I thought about how this was the LAST TIME I would be sitting here, in this chair, giving blood for something embryo-related.

The finality got me. This was the end of a long and sad era, of 7 years of sitting in these chairs and offering up my wretched veins for no good reason, in the end.

It's also the beginning of a new one...I hope that this couple is successful, and that I gave blood for the last time for a GOOD reason, that a child or two or three results from our efforts and hard work and heartbreak, just not one that will be ours. A child who wouldn't exist if not for giving away the material that will lead to a pregnancy, we hope, because I couldn't be a good home and we are just so burnt out on the whole infertility process. Let this sweet young(er than us) couple take the torch and carry it home.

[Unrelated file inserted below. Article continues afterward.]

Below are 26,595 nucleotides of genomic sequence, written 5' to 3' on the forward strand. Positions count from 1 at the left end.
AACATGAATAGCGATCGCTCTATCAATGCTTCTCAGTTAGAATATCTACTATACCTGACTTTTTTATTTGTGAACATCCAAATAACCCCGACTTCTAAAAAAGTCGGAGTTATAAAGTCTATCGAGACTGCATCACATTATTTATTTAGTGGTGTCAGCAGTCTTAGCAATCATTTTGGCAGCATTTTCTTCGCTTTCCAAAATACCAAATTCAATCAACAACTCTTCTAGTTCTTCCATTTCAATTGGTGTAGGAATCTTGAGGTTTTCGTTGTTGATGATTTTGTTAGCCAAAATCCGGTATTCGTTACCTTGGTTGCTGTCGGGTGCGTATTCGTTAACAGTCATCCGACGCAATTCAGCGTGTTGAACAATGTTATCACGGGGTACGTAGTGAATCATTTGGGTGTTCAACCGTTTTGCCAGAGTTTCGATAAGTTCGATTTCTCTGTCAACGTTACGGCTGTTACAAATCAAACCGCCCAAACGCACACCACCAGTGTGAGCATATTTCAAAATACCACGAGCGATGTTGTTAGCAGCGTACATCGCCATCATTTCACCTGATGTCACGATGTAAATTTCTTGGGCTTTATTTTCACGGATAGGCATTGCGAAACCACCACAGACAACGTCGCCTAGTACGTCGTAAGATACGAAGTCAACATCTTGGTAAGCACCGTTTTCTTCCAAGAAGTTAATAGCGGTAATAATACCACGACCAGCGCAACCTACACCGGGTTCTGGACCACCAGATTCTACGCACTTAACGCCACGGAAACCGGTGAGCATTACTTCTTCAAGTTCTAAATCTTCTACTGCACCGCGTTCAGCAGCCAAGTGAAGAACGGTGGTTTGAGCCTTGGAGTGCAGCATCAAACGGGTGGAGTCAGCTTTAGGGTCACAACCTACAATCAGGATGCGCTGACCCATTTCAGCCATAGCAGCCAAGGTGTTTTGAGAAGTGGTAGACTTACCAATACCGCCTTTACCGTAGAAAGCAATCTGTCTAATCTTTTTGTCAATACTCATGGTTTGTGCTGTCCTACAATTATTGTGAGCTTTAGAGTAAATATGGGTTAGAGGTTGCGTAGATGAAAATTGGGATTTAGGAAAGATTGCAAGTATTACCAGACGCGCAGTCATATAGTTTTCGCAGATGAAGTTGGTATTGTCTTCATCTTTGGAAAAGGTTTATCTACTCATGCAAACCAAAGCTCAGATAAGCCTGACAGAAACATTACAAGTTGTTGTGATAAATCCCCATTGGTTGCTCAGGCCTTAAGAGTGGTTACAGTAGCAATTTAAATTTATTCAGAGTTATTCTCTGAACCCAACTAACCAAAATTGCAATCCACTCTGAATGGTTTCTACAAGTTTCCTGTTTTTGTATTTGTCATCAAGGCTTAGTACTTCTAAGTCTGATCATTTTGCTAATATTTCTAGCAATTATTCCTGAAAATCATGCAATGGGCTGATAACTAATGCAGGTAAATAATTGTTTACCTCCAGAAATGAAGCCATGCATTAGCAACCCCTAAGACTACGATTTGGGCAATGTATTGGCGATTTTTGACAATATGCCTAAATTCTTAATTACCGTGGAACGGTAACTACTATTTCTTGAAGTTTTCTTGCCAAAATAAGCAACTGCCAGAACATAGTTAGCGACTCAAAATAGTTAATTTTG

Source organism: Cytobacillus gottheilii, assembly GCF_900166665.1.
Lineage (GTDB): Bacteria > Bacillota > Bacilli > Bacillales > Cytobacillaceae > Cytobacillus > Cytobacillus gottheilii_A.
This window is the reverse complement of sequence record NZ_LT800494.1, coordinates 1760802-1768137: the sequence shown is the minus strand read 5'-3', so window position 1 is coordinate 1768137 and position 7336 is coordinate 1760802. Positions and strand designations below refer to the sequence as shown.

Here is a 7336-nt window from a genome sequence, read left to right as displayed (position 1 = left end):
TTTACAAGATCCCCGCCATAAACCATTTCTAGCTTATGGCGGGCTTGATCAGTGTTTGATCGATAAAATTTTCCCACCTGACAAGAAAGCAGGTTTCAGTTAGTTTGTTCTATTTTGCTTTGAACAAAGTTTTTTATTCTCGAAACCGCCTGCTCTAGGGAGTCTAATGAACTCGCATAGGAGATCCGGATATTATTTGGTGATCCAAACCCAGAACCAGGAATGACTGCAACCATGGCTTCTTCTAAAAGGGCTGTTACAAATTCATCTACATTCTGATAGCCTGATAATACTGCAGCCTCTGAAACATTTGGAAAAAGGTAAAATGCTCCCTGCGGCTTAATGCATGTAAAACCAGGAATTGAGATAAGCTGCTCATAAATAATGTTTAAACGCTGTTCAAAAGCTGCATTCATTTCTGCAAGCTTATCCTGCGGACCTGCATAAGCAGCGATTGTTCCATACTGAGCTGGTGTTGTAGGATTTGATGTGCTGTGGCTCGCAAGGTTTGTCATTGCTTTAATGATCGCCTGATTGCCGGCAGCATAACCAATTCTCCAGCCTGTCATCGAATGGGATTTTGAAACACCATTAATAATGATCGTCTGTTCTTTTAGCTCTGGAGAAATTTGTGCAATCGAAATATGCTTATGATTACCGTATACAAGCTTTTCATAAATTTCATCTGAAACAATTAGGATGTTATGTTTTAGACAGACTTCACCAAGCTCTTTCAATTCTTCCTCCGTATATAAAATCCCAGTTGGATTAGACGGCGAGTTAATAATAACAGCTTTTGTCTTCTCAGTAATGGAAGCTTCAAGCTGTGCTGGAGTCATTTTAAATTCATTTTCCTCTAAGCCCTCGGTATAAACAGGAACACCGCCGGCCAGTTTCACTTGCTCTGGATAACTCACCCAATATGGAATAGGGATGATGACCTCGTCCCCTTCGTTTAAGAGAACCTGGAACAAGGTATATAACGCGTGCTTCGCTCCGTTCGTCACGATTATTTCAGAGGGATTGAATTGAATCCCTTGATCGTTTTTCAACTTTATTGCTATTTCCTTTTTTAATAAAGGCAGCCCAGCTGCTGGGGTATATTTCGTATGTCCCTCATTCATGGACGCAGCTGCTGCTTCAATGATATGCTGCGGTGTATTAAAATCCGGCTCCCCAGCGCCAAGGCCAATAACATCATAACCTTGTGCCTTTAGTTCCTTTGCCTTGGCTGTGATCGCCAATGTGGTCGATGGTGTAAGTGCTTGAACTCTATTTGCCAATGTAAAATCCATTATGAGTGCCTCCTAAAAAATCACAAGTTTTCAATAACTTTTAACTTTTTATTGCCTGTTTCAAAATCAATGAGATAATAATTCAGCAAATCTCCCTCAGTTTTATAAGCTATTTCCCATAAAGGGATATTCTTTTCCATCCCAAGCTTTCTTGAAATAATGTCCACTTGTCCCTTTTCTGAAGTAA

Unfortunately, all I could think on while my blood was filling the vials over the course of minutes was the end. And the silent tears just rolled down my cheeks.

After, I went out into the waiting room, because it was Bryce's turn now (and that guy has AMAZING veins that fill vials in SECONDS, which is simply unjust). And there, in the waiting room, was a woman who looked green about the gills because she was downing the disgusting liquid necessary for a glucose test. She was pregnant. I know that blood labs are full of pregnant women, but I had just hoped for a moment that the only other people who would be in there while we were would be the nice elderly lady who apparently has to get blood draws frequently, because she was apparently well known by the staff.